Time lapsing an orchid's flower

The goal here is to realize a time-lapse using a raspberry π and some python code and finally get this:

(This was done over 10 days, with almost each day an irregular session the morning and one in the evening)

The code (and more) is also available @ https://github.com/laurentperrinet/TimeTeleScope

data acquisition

This is well documented on the web and consisted in simply:

  • setting up the raspberry π to use the camera
  • create a startup script startup.sh (or clone this repo in /home/pi using git clone https://github.com/laurentperrinet/TimeTeleScope) consisting of the commands which take 2 successive frames at different exposures :
    raspistill -rot 270 -ev -10 --metering spot -o /home/pi/Desktop/orchid/`date +%Y-%m-%d.%H:%M:%S`.jpg
    raspistill -rot 270 -ev -8 --metering spot -o /home/pi/Desktop/orchid/`date +%Y-%m-%d.%H:%M:%S`.jpg
  • run that script regularly (every ten minute) by adding the following line to the cron table (using sudo crontab -e):

    */10 * * * * /home/pi/TimeTelescope/startup.sh
  • the π was placed next to the orchid flowers for more than one week.

The rest of this notebook transforms the sequence of frames into a movie.

low-level utilities

In this first part, we:

  • set up parameters,
  • load images and display one,
  • perform a low-level filtering of the good versus bad images
  • todo: low-level re-alignment (seems not necessary as the camera did not move during the acquisition)
In [3]:
import numpy as np
import matplotlib
import matplotlib.pyplot as plt
phi = (np.sqrt(5)+1)/2
In [4]:
def init(args=[], date=None, DEBUG=1):
    if date is None:
        import datetime
        # https://en.wikipedia.org/wiki/ISO_8601
        date = datetime.datetime.now().date().isoformat()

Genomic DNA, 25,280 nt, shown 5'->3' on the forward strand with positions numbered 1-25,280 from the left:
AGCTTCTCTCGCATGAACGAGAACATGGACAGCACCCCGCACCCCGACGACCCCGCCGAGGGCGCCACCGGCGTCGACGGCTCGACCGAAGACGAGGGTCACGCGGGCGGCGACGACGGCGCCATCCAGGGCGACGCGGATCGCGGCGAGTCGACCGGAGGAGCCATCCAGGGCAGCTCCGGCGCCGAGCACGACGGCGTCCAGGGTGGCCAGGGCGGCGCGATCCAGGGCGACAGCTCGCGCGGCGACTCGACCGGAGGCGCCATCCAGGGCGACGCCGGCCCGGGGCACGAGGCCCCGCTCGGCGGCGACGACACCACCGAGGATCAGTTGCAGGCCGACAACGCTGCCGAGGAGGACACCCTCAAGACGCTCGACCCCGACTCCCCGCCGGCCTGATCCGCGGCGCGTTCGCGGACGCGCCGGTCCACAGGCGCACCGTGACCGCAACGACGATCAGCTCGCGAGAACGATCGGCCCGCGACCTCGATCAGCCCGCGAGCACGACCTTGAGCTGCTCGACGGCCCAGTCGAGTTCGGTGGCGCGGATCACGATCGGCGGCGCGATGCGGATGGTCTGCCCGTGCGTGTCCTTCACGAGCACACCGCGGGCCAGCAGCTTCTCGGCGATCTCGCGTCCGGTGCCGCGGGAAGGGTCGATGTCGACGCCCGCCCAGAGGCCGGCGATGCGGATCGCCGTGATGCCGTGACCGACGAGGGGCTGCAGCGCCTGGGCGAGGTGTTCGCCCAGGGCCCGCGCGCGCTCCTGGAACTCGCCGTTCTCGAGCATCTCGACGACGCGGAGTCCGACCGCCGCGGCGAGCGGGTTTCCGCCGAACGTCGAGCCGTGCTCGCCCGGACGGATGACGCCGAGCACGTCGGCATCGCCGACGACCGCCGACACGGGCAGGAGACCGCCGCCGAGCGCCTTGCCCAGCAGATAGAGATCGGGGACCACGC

tag = f'{date}_TimeTeleScope'

    import argparse
    # Training settings
    parser = argparse.ArgumentParser(description='TimeTeleScope')
    parser.add_argument('--tag', type=str, default=tag, help='unique ID to tag our results')
    parser.add_argument('--date', type=str, default=date, help='date of the run')
    parser.add_argument('--in-path', type=str, default='../orchid', help='Folder containing the raw images')
    parser.add_argument('--cache-path', type=str, default='cache_path', help='Folder to store intermediate images')
    parser.add_argument('--videos-path', type=str, default='videos', help='Folder to store the final video')
    parser.add_argument('--figwidth', type=float, default=15, help='Width of figures')
    parser.add_argument('--ds', type=int, default=1, help='downsampling factor')
    parser.add_argument('--fps', type=float, default=12, help='FPS of output gif')
    parser.add_argument('--verb', type=bool, default=0, help='to blah or not blah')
    args = parser.parse_args(args=[])

    return args
In [5]:
args = init()
Namespace(tag='2021-02-20_TimeTeleScope', date='2021-02-20', in_path='../orchid', cache_path='cache_path', videos_path='videos', figwidth=15, ds=1, fps=12, verb=0)
In [6]:
import os
class TimeTeleScopeLoad():
    def __init__(self, args):
        # saving parameters in the class
        self.args = args
        if self.args.verb : print(f'Tagging our simulations with tag={self.args.tag}')
        # creating folders
        os.makedirs(self.args.cache_path, exist_ok=True)
        os.makedirs(self.args.videos_path, exist_ok=True)
        # setting up figure size
        self.figsize = (self.args.figwidth, self.args.figwidth/phi)

    # IMAGE
    def glob(self, gex='*.jpg'):
        Globs images in a folder.

        Images should have a jpg extension and